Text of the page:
Rev. Robert Jeffress of Texas megachurch First Baptist Dallas called the Mormon faith a "cult."
Pastor defends statement on Mormonism (2011)
04:46 - Source: CNN

Story highlights

The Rev. Robert Jeffress is a Southern Baptist who vigorously campaigned for Trump last year

He has a history of disparaging remarks against gays, Muslims, Mormons and others

Friday's worship service was held at St. John's Episcopal Church across the street from the White House

CNN  — 

A pastor with a long history of inflammatory remarks about Muslims, Mormons, Catholics and gays preached at a private service for President-elect Trump and his family on Friday, shortly before Trump took the oath of office.

The pastor, the Rev. Robert Jeffress, is a Southern Baptist who vigorously campaigned for Trump during the final months of the presidential election and is a member of his evangelical advisory board. “I love this guy!” Trump has said of Jeffress. Before the campaign, Trump, a Presbyterian, had no apparent connection to the pastor, who leads First Baptist Church in Dallas.

Friday morning’s worship service, held at St. John’s Episcopal Church across the street from the White House, continued a modern Inauguration Day ritual. With the exception of Richard Nixon in 1973, every president since Franklin Roosevelt has attended spiritual services on Inauguration Day, many at St. John’s. The event is separate from both the inauguration itself and an interfaith service to be held Saturday at Washington National Cathedral, where an imam is among those who will offer prayers.

Usually the Inauguration Day service draws little notice, much less controversy. But offering Jeffress such a prominent pulpit is likely to irk religious minorities, particularly Muslims, many of whom were already angered by the President-elect’s stoking of suspicions about Islam during the campaign.

Rev. Robert Jeffress of the Texas megachurch First Baptist in Dallas.

Jeffress leads a 12,000-member megachurch in Dallas and is a frequent guest on Fox News. But to many Americans, he may be best known for his frequent condemnations of Mormonism as a “cult” during the 2012 presidential campaign. He urged Christians not to vote for Mitt Romney, a Mormon, during the Republican primary. He later supported Romney over President Barack Obama.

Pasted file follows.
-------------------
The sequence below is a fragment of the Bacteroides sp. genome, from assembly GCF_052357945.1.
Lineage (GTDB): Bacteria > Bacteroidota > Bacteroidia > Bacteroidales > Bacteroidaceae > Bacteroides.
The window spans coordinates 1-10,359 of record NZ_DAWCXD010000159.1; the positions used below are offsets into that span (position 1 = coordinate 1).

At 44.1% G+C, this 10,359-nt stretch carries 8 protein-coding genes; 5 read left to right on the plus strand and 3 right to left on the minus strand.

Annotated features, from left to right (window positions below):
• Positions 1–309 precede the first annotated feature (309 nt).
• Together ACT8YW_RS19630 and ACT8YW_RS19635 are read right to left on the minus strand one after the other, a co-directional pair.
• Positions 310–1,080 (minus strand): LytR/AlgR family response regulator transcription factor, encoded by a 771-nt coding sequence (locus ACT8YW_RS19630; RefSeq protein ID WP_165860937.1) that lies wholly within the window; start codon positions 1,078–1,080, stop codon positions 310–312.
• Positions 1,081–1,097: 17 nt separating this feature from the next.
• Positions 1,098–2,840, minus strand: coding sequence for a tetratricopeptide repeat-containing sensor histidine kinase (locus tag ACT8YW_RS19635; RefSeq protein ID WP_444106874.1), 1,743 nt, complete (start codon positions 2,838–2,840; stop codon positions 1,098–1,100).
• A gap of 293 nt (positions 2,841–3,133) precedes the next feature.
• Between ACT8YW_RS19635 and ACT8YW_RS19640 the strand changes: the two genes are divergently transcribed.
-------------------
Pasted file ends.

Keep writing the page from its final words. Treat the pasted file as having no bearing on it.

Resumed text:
Jeffress has also called Islam and Mormonism heresies “from the pit of hell,” suggested that the Catholic church was led astray by Satan, accused Obama of “paving the way” for the Antichrist and spread false statistics about the prevalence of HIV among gays, who he said live a “miserable” and “filthy” lifestyle.

In recent years, Jeffress has frequently denounced Islam, calling it an “evil religion” that “promotes pedophilia” because the Prophet Muhammed married a 9-year-old girl. (Many modern Muslim scholars disagree about her age.) The pastor has also said that Mormons, Muslims and Hindus “worship a false god.”

The Rev. Luis León, rector of St. John’s Episcopal, told CNN about the plan for Jeffress to deliver the sermon when CNN inquired about the event. Leon has been involved in logistical planning of the event but not the choice of speakers.

About 300 people attended the private event, including Trump’s family and Vice President-elect Mike Pence and his family. Trump’s inauguration organizers chose Jeffress to preach, said León.

On Fox News on Thursday night, Jeffress said his sermon centers on Nehemiah, a Trump-like figure from the Hebrew Bible, who helped rebuild Jerusalem in the 5th century BC, in part by mounting a defensive wall around the city.

“I’m going to use Nehemiah’s story as an example of why God blesses leaders,” Jeffress said, “and I want it to be a tremendous encouragement to our great new president and vice president.”

Unifying or divisive?

An official affiliated with Trump inauguration planning, speaking on background, defended Jeffress against critics who call him divisive: